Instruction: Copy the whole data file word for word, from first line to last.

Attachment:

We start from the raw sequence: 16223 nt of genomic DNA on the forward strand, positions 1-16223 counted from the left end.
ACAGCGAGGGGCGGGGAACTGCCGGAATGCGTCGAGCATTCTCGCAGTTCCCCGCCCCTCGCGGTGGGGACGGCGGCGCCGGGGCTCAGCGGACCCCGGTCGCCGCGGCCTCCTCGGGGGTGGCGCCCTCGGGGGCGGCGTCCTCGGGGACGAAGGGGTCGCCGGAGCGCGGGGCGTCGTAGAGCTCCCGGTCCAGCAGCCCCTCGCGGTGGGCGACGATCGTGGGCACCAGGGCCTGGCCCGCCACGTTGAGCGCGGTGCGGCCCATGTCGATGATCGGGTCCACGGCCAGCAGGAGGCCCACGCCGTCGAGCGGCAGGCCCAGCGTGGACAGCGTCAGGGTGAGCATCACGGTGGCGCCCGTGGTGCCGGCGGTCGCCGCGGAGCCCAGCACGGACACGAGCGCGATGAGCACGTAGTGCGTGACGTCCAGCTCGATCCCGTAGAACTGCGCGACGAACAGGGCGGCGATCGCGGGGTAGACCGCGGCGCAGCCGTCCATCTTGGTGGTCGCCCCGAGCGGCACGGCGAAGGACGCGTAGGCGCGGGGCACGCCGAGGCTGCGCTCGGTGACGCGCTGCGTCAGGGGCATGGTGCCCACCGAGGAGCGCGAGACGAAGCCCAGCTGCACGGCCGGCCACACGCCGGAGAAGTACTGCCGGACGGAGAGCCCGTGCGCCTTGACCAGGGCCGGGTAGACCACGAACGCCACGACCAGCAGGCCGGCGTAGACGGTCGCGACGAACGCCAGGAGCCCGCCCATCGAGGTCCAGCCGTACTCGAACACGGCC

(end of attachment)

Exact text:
We start from the raw sequence: 16223 nt of genomic DNA on the forward strand, positions 1-16223 counted from the left end.
ACAGCGAGGGGCGGGGAACTGCCGGAATGCGTCGAGCATTCTCGCAGTTCCCCGCCCCTCGCGGTGGGGACGGCGGCGCCGGGGCTCAGCGGACCCCGGTCGCCGCGGCCTCCTCGGGGGTGGCGCCCTCGGGGGCGGCGTCCTCGGGGACGAAGGGGTCGCCGGAGCGCGGGGCGTCGTAGAGCTCCCGGTCCAGCAGCCCCTCGCGGTGGGCGACGATCGTGGGCACCAGGGCCTGGCCCGCCACGTTGAGCGCGGTGCGGCCCATGTCGATGATCGGGTCCACGGCCAGCAGGAGGCCCACGCCGTCGAGCGGCAGGCCCAGCGTGGACAGCGTCAGGGTGAGCATCACGGTGGCGCCCGTGGTGCCGGCGGTCGCCGCGGAGCCCAGCACGGACACGAGCGCGATGAGCACGTAGTGCGTGACGTCCAGCTCGATCCCGTAGAACTGCGCGACGAACAGGGCGGCGATCGCGGGGTAGACCGCGGCGCAGCCGTCCATCTTGGTGGTCGCCCCGAGCGGCACGGCGAAGGACGCGTAGGCGCGGGGCACGCCGAGGCTGCGCTCGGTGACGCGCTGCGTCAGGGGCATGGTGCCCACCGAGGAGCGCGAGACGAAGCCCAGCTGCACGGCCGGCCACACGCCGGAGAAGTACTGCCGGACGGAGAGCCCGTGCGCCTTGACCAGGGCCGGGTAGACCACGAACGCCACGACCAGCAGGCCGGCGTAGACGGTCGCGACGAACGCCAGGAGCCCGCCCATCGAGGTCCAGCCGTACTCGAACACGGCC